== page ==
We have also indicated in FIG. 3 the detection level L2 of the negative overload detector circuit 54. The absolute value of this detection level L2 of the negative overload detector circuit is set lower than the negative overload level -L of the ADC 26 by the dither amplitude of 93.6 mV. The negative overload level -L is, in this embodiment:

"10000000000000000".

The detection level L2 of the negative overload detector circuit 54 is higher than this negative overload level -L by 93.6 mV (approximately 0.14 dB). Digitally, the negative detection level L2 can be expressed as:

"100000XXXXXXXXXX".

where X stands for either 1 or 0.

The negative overload detector circuit 54 can also be comprised of logic circuitry. When the input signal coincides with the negative detection level L2, the circuit 54 will deliver a high output to both the limiter 30 and the warning device 48 via the OR gate 56.

We understand that, when actuated by the high output from the overload detector circuit 50 as a result of either positive or negative overloading of the ADC 26, the limiter 30 produces the value of the positive L1 or negative L2 detection level as long as the overloading continues. We have not illustrated the details of the limiter 30 because it can per se be of known construction. As the limiter 30 operates as above stated, the subtracter output such as shown in FIG>(C) is processed into the form seen in FIG. 2(D), with the consequent reduction of audible noise. However, when activated, the limiter 30 unavoidably introduces waveform distortions. It is therefore desirable that the input magnitude of the audio signal be adjusted by the level control 14 so as not to overload the ADC 26.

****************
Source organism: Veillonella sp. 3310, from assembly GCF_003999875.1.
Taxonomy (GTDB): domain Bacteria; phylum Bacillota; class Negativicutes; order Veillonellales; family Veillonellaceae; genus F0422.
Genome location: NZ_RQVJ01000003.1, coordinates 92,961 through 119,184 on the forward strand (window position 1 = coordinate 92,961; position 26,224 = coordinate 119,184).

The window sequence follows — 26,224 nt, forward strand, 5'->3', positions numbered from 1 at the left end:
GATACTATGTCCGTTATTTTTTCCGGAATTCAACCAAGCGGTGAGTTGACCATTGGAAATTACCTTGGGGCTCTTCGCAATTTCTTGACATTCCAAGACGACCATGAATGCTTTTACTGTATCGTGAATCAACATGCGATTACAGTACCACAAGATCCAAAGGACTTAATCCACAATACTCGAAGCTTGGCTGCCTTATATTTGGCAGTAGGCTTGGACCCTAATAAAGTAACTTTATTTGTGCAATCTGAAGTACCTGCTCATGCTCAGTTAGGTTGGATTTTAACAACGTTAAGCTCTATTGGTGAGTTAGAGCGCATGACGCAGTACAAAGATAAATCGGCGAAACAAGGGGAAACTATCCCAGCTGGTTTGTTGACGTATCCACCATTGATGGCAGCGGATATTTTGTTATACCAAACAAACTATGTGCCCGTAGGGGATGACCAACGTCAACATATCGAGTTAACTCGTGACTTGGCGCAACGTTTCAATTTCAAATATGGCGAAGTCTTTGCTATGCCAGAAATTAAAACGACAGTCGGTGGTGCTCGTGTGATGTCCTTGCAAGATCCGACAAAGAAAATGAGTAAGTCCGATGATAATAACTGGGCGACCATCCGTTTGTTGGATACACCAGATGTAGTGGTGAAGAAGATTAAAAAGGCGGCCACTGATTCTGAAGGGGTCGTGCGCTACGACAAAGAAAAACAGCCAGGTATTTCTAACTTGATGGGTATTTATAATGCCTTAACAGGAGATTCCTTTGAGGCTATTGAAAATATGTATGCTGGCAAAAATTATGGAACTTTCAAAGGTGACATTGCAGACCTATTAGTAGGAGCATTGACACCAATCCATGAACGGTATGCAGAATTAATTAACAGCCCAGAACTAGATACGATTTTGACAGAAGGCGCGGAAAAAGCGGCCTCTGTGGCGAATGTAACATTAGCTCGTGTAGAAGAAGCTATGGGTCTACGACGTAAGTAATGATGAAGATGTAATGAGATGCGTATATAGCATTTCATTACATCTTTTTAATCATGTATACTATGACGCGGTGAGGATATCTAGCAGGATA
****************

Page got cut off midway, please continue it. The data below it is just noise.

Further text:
We have mentioned that the warning device 48 is actuated when the digital input signal of the overload detector circuit 50 reaches both the positive L1 and negative L2 detection levels. The reader's attention is invited to the fact that the warning device 48 gives a warning not when the input signal of the overload detector circuit 50 reaches the negative overload level -L of the ADC 26 but when the input signal reaches the negative detection level L2 which is lower than the negative overload level -L by the dither amplitude of 93.6 mV. Thus the warning device 48 will help the user adjust the input level more correctly.